"You canker blossom!" 3 Shakespearean Insults


[ih-vohk] /ɪˈvoʊk/
verb (used with object), evoked, evoking.
to call up or produce (memories, feelings, etc.):
to evoke a memory.
to elicit or draw forth:
His comment evoked protests from the shocked listeners.
to call up; cause to appear; summon:
to evoke a spirit from the dead.
to produce or suggest through artistry and imagination a vivid impression of reality:
a short passage that manages to evoke the smells, colors, sounds, and shapes of that metropolis.
Origin of evoke
1615-25; < Latin ēvocāre, equivalent to ē- e-1 + vocāre to call (akin to vōx voice)
Related forms
evoker, noun
unevoked, adjective Unabridged
Based on the Random House Dictionary, © Random House, Inc. 2015.
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Examples from the web for evoke
  • Low light can be used to evoke a special mood and feel.
  • Few animals on Earth evoke the antipathy that mosquitoes do.
  • Photographic images are frozen in time, but the meanings they evoke are fluid.
  • Both poems wittily resolve the terror they evoke.
  • One major plus stems from the fact that neurons use different neurotransmitters to fine-tune the responses they evoke.
  • These days, the photograph evokes not possibility, but defeat.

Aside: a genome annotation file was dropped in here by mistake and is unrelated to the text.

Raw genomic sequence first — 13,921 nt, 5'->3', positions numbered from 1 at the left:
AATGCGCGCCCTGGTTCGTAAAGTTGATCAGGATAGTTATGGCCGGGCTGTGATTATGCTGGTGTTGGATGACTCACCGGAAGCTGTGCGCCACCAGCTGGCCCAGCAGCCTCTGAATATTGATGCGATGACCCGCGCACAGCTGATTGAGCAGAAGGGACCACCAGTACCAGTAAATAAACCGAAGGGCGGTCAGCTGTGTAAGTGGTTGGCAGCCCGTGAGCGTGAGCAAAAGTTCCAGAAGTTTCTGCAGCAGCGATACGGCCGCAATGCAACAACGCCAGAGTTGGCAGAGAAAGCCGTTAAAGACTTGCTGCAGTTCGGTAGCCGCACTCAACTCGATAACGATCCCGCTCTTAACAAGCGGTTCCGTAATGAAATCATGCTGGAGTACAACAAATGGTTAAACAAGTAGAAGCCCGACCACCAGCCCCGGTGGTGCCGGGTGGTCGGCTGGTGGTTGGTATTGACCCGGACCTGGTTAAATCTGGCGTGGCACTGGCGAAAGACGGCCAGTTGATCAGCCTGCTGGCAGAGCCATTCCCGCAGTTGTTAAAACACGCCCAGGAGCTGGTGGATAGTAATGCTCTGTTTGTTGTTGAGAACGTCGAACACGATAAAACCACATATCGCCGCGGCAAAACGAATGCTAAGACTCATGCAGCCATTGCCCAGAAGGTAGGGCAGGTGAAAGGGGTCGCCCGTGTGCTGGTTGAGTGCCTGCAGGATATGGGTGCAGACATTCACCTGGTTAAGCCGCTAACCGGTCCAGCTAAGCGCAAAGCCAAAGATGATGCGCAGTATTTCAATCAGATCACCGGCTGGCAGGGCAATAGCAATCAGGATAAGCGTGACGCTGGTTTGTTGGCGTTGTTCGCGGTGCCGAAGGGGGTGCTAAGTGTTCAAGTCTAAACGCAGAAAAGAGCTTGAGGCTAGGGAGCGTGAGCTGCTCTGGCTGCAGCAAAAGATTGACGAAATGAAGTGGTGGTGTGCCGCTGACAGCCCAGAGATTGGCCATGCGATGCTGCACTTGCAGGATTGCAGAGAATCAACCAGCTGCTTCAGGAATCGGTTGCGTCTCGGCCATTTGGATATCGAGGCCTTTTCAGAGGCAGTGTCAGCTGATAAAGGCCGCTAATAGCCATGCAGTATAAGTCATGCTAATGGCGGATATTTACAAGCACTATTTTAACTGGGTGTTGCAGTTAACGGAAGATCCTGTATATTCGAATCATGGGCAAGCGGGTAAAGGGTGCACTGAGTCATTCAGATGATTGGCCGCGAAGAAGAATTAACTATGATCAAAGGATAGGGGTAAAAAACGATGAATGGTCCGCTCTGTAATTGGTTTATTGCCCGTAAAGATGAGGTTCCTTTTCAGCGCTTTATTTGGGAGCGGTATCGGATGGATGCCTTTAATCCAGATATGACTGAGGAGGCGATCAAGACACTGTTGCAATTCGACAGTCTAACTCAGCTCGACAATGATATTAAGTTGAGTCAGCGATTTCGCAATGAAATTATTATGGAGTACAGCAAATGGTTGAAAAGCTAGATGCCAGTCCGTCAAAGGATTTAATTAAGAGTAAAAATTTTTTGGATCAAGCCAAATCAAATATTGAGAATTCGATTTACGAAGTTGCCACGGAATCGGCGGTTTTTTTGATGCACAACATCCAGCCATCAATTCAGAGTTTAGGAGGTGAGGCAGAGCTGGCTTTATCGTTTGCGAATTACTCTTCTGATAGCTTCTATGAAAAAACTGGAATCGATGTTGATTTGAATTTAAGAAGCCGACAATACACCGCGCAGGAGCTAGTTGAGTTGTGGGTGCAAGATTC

• The results vaguely evoke a third-grade arts-and-crafts project.
  • Using a single fallen tree, artists can evoke an entire landscape.
  • Train journeys evoke a sense of nostalgia and adventure.
  • The decision was expected to evoke favorable reaction from abroad.
British Dictionary definitions for evoke


verb (transitive)
to call or summon up (a memory, feeling, etc), esp from the past
to call forth or provoke; produce; elicit: his words evoked an angry reply
to cause (spirits) to appear; conjure up
Derived Forms
evocable (ˈɛvəkəbəl) adjective
evoker, noun
Word Origin
C17: from Latin ēvocāre to call forth, from vocāre to call
Collins English Dictionary - Complete & Unabridged 2012 Digital Edition
© William Collins Sons & Co. Ltd. 1979, 1986 © HarperCollins
Publishers 1998, 2000, 2003, 2005, 2006, 2007, 2009, 2012
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Word Origin and History for evoke

1620s, from French évoquer or directly from Latin evocare "call out, rouse, summon" (see evocation). Often more or less with a sense of "calling spirits," or being called by them. Related: Evoked; evokes; evoking.

Online Etymology Dictionary, © 2010 Douglas Harper
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